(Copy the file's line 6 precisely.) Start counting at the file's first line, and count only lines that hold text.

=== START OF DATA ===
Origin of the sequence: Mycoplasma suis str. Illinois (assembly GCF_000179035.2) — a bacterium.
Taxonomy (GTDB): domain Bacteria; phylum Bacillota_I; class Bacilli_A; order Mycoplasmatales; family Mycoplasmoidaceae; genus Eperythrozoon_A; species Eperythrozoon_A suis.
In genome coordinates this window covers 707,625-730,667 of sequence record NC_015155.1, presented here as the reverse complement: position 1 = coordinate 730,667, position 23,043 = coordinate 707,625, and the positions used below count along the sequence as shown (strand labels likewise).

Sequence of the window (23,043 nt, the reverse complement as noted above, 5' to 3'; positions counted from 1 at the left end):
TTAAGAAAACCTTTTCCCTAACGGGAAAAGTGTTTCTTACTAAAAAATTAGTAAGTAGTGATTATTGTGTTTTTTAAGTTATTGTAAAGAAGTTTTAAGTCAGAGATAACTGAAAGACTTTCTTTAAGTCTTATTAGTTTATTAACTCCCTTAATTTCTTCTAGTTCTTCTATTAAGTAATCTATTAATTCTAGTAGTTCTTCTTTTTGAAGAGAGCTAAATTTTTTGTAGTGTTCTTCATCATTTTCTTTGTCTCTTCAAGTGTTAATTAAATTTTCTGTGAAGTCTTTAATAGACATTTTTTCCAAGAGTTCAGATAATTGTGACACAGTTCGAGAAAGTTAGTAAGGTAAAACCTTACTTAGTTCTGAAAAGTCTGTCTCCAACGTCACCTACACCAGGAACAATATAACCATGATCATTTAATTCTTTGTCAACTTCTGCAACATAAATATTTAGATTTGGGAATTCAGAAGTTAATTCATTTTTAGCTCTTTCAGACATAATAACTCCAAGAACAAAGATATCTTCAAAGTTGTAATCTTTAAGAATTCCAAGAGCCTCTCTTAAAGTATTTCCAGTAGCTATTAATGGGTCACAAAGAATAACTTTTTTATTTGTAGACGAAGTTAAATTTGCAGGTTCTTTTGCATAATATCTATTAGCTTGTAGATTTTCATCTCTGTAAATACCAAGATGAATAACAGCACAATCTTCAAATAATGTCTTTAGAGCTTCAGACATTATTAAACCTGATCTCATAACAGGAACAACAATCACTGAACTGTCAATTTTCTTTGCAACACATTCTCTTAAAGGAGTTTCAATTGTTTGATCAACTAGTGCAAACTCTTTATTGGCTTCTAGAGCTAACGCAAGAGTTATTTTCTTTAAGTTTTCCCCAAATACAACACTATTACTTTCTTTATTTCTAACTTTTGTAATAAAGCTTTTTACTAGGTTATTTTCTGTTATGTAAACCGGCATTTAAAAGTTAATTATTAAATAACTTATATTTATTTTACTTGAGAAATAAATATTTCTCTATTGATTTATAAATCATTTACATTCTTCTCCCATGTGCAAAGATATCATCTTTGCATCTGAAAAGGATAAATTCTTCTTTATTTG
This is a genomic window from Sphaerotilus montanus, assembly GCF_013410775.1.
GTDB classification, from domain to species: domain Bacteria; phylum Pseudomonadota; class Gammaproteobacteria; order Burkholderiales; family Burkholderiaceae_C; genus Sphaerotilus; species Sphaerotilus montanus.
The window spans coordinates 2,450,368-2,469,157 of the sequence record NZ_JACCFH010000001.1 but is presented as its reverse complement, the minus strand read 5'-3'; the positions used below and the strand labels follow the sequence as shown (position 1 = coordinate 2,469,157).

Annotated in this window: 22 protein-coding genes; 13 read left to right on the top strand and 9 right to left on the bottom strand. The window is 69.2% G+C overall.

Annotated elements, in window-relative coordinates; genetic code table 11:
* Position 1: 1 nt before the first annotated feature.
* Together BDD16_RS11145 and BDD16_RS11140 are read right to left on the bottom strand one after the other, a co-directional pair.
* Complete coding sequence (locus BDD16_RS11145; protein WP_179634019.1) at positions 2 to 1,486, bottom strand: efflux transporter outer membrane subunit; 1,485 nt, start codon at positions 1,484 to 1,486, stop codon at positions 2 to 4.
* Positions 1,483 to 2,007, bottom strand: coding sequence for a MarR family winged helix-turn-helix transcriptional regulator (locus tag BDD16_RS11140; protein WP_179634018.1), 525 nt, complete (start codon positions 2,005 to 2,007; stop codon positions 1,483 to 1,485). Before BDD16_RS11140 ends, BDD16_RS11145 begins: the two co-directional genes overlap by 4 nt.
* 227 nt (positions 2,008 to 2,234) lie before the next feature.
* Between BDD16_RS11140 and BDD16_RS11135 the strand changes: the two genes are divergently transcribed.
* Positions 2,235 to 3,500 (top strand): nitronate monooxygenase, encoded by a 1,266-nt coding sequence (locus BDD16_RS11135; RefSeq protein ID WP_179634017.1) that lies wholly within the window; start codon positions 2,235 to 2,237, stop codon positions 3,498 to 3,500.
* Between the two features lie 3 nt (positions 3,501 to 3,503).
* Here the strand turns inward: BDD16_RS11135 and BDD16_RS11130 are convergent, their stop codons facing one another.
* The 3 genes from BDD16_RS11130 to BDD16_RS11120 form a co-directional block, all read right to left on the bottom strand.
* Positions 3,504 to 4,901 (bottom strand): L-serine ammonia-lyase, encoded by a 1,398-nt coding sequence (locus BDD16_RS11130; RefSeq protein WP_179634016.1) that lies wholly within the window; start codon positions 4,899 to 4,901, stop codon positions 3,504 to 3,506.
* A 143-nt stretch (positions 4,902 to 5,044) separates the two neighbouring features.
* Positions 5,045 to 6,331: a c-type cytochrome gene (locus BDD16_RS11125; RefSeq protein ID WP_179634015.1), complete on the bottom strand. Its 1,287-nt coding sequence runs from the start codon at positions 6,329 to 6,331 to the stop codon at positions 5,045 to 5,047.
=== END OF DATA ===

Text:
This is a genomic window from Sphaerotilus montanus, assembly GCF_013410775.1.